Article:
Dutch born jazz saxophonist and composer Marike van Dijk divides her time working and living in Meanjin/Brisbane, Brooklyn and Amsterdam. She has multiple masters degrees, one from the Amsterdam Coservatory and also New York University.
She has toured Europe extensively with several bigbands including; European Jazz Orchestra, Jazzmania Bigband, Jazzorchestra of the Concertgebouw, Dual City Concert Bigband, Konrad Koselleck Bigband, New Cool Collective Bigband, Amsterdam Jazz Orchestra, New Rotterdam Jazz Orchestra, Holland Bigband as well as many smaller jazz groups.
Prior to commencing her PhD studies in Australia in 2019, she worked as a research assistant at the Antwerp Royal Conservatoire (Belgium) and was part of the saxophone faculty at the Institut fur Music in Osnabrück, Germany for several years. Additionally, she taught workshops and classes at Codarts Rotterdam, Groningen Conservatory and Amsterdam Conservatory.
Since moving to Meanjin/Brisbane, she has also completed an artist residency at the Museum of Brisbane. During the residency, Marike developed her Shapes series, a suite of seven movements based on geometric and organic shapes. Shapes was performed at Museum of Brisbane on 19 March 2021 with a six-piece ensemble: string quartet, piano and saxophone.
Marike has also released three albums to date since here compositional debut in 2010 and has many more musical projects to come.
"I grew up in a country town in the Netherlands. My parents thought that learning an instrument was part of a good education so I picked up the Sax from a young age. It's the instrument I'm by far the most comfortable with after all these years. It's so reliable, I can just pick it up and play anything that's in my head. I'm not practicing on it very much these days and it saddens me. It's something I want to put time back into soon.
After high school I went to Rotterdam for my bachelors and I did my first masters studies in Amsterdam. During my time there I had the opportunity to go to New York on exchange, and once I got there I just knew I had to live there, it was just so amazing.
I ended up living there for 4 years, studying and playing music while I was doing my second masters and I was fortunate enough to get a full scholarship from the Dutch government to do so. After my time in New York I went back home for a while and eventually made my way over here to Australia in October 2019 for my PhD, and honestly I am stoked to be living somewhere tropical for a while!"
"I was drawn to big band early on as it was popular in the areas that I grew up in, and for a long time I really wanted to be a soloist.
I'd always enjoyed playing and writing jazz, but in NY I was exposed to a lot of free improv. Before I moved there I had been really dismissive of it, I really was not into it. But I started to listen to it more, and play it more, and then I realised that it's just something completely different. I've developed a real fondness of it ever since.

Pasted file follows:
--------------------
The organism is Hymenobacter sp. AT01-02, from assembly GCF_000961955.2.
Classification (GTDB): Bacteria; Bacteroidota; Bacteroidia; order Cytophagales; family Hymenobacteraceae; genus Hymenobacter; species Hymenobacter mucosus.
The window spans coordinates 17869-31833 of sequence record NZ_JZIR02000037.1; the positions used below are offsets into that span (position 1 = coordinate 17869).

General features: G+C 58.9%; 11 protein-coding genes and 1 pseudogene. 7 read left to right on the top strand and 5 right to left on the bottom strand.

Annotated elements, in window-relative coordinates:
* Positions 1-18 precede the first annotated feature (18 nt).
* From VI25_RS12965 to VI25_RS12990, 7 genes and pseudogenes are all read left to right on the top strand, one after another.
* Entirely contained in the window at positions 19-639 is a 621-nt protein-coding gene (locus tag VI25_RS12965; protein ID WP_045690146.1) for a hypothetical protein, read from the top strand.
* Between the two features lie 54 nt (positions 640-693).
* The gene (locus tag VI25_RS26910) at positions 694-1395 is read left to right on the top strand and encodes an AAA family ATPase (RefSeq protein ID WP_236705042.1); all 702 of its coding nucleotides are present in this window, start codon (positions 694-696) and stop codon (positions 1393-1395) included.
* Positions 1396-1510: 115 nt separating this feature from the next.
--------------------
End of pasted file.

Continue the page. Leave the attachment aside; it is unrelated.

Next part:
It's not about playing the right chords or the right melody, it's about connecting with the other musicians and playing with deep intention; it's just a really different mindset. I actually really enjoy a combination of free mixed with jazz standards. There's a lot of elasticity and flexibility even in the most rigid jazz standards."
"When I begin a piece I usually find the chords on the piano and sing melodies I can hear in my head before anything else. A lot of my compositions are born this way. Some of my favourite pieces have been inspired soon after listening to another piece that I really love or going to a gig and studying something about what someone played, like a bass line that has a certain rhythm etc.
For my PhD I've started using abstract techniques like coming up with a rhythmic framework and using that as a way to compose or coming up with a tone row or something, basically to just have a starting point of some kind, it really helps me a lot to get a piece going using techniques that give you a limited palette."
"Philosophically, I write music because it's a way to make the world just that little bit more beautiful, creating value where it didn't exist before. I really enjoy trying to figure out new ways to combine different musical concepts and to make something that has never really existed before, it's wonderful.
There's so much about performance that I love as well. The community, putting musicians together, creating something together... I just love it. The audience as well; having the opportunity to change someone even for a moment with the music I play is magical. A teacher of mine in NY used to say "you guys are wizards" and it's totally true.
You can change someone even for an hour, you change their mindset. It's these small shifts that build up and can change someone's life. Artists really are wizards. They can change people's perspectives permanently."
Diversifying & growth
"At some point after my first masters back home, I came to this realisation that I was "just a saxophone teacher". I had this great urge to diversify my skillset in music so that I didn't have to work random jobs on the side. I really wanted to get into other streams like composing for film.
I always had odd jobs - I worked at a retirement home, in various bars, I was a mailwoman at one point... It was really hard for me to accept that I might just be teaching beginner saxophone for the rest of my life.